Is it sexist to talk about a politician's clothes? Britain's new Prime Minister Theresa May is very open about her passion for fashion. Political fashion blogger Laura Dunn explains why she can be an inspiration.
Two fashion cosmoses collide as new British Prime Minister Theresa May meets German Chancellor Angela Merkel in Berlin on Wednesday. In office for just a week, May's penchant for brand names, bold prints and extravagent shoes is still the talk of the town.
Political communications specialist and fashion blogger Laura Dunn explained to DW via email why we care so much about what politicians wear - and why Theresa May can be a role model.
DW: How important are a politician's clothes?
Laura Dunn: Dress and selection of clothes are a part of politics, and a particularly important factor in the presentation of image. They help us form an opinion of the person that's wearing them and they often become part of the character that we associate with the wearer. We all remember Margaret Thatcher for her bow blouses and structured handbags, much like we associate leopard print shoes and chunky necklaces with Theresa May.
Politicians who have high profile roles are ambassadors for the country that they represent, and their choice of clothes is an important part of promoting their country. Margaret Thatcher wore suits by British designers like Burberry and Acquascutum. The black and neon yellow dress and long coat that Theresa May wore to enter Downing Street was by British designer Amanda Wakely, and her shoes by high street retailer Russell & Bromley. It is choices like these that can have a positive impact on the fashion industry and the consumer.
Theresa May's sense of style has sparked discussion. Some are debating her taste while others are insisting that no one would care if she were a man. Is it sexist to discuss a professional woman's clothes?
I don't believe it is sexist to discuss a woman's style of dress. As a politician and as the Prime Minister, Theresa May is on the world stage and people both at home and abroad will be genuinely interested to find out more about her and her choice of clothes.
There will always be a debate as to if discussing what a woman is wearing is sexist. It's the tone of the debate that sets the agenda, and if the focus shifts to informative and educational information about the designers she selects, the decisions behind why certain pieces are selected and tips for other individuals to recreate a specific look, then I think we are less likely to see the usual tabloid coverage that many politicians face.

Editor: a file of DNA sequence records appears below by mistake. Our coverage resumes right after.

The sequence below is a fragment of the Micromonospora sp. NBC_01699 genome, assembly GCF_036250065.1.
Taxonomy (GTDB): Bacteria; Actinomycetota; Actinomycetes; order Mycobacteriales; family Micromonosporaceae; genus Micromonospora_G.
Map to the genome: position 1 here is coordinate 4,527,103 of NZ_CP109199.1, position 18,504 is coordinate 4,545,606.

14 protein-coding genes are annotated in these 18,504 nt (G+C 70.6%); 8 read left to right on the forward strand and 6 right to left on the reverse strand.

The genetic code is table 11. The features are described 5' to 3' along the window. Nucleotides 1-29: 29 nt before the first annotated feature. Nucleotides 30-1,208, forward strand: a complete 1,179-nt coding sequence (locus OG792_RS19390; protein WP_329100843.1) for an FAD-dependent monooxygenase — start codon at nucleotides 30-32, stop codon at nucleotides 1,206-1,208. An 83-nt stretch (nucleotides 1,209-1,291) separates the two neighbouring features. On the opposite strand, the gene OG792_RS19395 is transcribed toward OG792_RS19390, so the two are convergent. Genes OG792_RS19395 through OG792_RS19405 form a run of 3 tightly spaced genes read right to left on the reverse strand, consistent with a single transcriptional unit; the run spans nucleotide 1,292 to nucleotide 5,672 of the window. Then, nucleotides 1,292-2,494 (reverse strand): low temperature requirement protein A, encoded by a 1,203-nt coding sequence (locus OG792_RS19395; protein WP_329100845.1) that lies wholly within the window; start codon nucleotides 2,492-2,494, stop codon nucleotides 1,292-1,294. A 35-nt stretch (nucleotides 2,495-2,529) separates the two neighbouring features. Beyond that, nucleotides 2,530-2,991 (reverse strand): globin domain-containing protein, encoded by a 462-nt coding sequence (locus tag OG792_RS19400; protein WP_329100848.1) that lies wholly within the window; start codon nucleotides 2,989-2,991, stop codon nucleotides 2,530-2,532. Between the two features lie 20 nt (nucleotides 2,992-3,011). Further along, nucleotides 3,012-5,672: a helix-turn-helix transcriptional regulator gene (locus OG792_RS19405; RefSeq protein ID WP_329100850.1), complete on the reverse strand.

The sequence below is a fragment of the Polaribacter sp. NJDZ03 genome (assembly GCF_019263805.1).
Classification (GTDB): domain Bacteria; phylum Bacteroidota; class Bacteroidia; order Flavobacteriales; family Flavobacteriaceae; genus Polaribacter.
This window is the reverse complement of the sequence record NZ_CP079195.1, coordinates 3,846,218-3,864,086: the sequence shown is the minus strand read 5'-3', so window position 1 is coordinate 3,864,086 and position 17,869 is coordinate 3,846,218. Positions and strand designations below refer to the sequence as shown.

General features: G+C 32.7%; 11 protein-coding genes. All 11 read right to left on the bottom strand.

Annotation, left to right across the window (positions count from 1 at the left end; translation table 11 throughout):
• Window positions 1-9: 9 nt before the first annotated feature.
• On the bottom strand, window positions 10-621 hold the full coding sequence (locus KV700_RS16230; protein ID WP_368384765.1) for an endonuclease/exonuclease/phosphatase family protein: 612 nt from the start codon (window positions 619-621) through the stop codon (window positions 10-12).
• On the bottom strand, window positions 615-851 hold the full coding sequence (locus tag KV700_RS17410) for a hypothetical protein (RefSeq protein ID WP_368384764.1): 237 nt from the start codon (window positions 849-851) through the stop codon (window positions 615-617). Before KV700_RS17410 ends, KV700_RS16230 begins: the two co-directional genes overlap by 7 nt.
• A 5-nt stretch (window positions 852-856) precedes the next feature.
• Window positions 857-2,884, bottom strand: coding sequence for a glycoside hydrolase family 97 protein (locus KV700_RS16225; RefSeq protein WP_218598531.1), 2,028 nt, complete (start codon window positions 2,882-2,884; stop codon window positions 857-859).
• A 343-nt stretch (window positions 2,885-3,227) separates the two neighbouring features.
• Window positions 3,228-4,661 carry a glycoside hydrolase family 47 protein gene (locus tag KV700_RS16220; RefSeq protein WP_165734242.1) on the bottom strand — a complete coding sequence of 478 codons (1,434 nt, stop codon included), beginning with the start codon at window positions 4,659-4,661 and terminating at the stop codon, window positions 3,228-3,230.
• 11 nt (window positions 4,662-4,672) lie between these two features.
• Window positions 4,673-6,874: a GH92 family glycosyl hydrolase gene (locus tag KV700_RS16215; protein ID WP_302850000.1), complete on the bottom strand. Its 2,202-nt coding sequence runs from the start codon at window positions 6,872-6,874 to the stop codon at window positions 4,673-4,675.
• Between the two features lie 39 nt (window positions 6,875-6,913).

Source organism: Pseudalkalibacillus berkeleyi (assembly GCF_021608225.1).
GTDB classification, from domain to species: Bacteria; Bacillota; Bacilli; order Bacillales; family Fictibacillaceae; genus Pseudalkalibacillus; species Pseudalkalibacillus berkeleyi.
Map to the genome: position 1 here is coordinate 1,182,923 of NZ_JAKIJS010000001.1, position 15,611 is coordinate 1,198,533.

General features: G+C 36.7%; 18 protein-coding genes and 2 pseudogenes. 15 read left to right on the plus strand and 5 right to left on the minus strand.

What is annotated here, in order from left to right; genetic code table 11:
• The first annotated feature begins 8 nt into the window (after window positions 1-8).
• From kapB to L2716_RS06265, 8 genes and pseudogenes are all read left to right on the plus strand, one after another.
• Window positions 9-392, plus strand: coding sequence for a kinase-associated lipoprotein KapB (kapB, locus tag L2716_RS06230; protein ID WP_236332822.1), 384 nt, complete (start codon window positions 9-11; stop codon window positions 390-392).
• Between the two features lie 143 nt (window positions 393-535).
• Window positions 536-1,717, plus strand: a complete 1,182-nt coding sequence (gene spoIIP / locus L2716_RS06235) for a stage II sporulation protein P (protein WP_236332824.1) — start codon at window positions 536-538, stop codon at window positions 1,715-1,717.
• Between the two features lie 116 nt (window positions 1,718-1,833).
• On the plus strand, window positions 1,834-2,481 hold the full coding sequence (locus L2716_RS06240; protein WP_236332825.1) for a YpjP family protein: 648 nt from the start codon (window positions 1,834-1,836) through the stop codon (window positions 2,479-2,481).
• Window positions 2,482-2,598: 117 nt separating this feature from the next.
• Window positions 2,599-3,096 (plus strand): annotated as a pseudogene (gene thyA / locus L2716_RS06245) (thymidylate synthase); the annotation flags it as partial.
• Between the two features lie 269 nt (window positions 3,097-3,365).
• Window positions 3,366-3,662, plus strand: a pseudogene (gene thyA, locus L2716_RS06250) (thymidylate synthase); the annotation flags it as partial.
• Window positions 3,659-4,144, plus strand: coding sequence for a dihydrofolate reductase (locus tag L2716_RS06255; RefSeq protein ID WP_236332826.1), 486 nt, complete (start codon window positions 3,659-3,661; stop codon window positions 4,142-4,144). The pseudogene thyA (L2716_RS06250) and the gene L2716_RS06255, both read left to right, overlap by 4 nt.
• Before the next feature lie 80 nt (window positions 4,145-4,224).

We shouldn't be afraid to discuss a politician's clothes. I frequently have messages from readers asking me where a certain item is from. There's a demand to know more!
Theresa May's shoes - which include kiss lips and leopard print - are most talked about. A man's shoes probably would not be discussed. But, in fact, the media does like to talk about male politicians' appearances - except that they usually focus on their hair. Consider Donald Trump and Boris Johnson, and it was recently revealed that French President Francois Hollande spends 10,000 euros per month on a personal hairdresser. When do politicians go overboard with their looks?
I think that the majority of politicians dress appropriately for their role, but stories like expensive haircuts can have a damaging effect on a politician's reputation. It's great to see personality in politics - whether that's Theresa May's fantastically fashionable shoes, Hillary Clinton's love of colorful pantsuits or Nicola Sturgeon's bespoke made outfits from Scottish designers Totty Rocks.
There's a demand to know more about our politicians and humanize them, and there will naturally always be an interest in a politician's private life or their choice of shoes, handbag or suit.
May has publically said that she holds a subscription to "Vogue" and is seen as having an unabashed interest in fashion. Can she be a fashion inspiration for professional women?
Theresa May is and will continue to be a fashionable figure that professional women can look up to. Her choice of clothes and accessories has cross-generational appeal.
As a woman in the mid-20s, I particularly love her collection of shoes! May's style is "classic with a twist" and she knows the types of items - long coats, structured suits and big accessories - that work well for her body type and coloring. Professional women at each point in their career can look to May for fashion inspiration. From a flash of neon to a little dash of leopard print, our new Prime Minister is a trendsetter!
Laura Dunn is a political communications specialist and founder of the blog Political Style. She tweets at @lauraemilyd. Dunn is also an independent blogger for The Huffington Post and is currently working directly with British MPs and Parliament on a digital engagement project.